'My heart was happy all day': Lee students return to class for in-person learning
LEE — Lee Elementary School Principal Kate Retzel was worried that students would not enjoy opening day on Wednesday.
Retzel felt the rules about wearing of masks, hand sanitizing and social distancing added to the student handbook might take the fun out of the youngsters seeing their classmates and favorite teachers for the first time in six months.
But the students' arrival before the first bell allayed Retzel's fears.
"The cloud of planning [to reopen] lifted when we saw the kids' faces," she said. "At recess, the kids were jumping and laughing as always. My heart was happy all day."
Lee Middle and High School Principal Gregg Brighenti had a big smile on his face when an Eagle reporter asked him Wednesday afternoon how the seventh- through 12th-grade students adjusted to the pandemic protocols in place.
"It's been an awesome day," he said. "Our first week back will set the tone for the [school] year."
Public schools across Massachusetts had been shuttered since the coronavirus outbreak hit in mid-March. State officials last month allowed in-person learning to resume as of Sept. 16.
The 2020-21 academic year in the Lee Public Schools begins with most students spending two to three days a week in the classroom.
Under a hybrid model adopted Aug. 11 by the Lee School Committee, two groups of students in grades three through 12 will alternate days for in-person learning. On other days, students will complete online assignments at home. Special education and kindergarten through second-grade students will attend school in-person daily. Families that opted out of the hybrid model will receive virtual instruction through a third-party vendor — one specifically for the elementary students in grades three through six, and another for grades seven through 12.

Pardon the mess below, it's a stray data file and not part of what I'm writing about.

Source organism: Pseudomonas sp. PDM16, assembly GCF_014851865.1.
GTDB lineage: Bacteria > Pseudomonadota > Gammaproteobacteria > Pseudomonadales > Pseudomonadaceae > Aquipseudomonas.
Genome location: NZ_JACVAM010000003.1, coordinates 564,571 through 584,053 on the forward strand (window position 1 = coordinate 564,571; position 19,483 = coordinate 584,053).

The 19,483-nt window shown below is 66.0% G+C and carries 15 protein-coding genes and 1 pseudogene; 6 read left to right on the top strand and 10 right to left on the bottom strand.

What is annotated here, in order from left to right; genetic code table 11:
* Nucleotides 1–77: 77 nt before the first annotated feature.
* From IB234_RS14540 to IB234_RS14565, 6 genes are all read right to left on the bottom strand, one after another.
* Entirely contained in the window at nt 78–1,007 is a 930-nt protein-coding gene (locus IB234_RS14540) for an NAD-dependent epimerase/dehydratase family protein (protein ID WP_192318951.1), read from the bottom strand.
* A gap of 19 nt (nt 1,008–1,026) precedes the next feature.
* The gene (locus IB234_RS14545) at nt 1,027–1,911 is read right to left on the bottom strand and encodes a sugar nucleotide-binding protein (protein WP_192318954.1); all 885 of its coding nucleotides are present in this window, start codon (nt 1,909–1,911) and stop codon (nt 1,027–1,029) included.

Retzel said only two students showed up who were scheduled to learn remotely on Wednesday. "I was surprised it was only two," she said.
School district administrators and staff spent most the summer making the buildings and class schedules as pandemic-proof as possible.
Brighenti knew the planning had immediately paid off when he looked toward the student parking area from the football field during an outdoor morning assembly.
"We asked students driving to school to space their cars for social distance and when I looked, every car had two spaces between them. I said [to myself], `This is going to work out great,'" he said.
Dick Lindsay can be reached at firstname.lastname@example.org.
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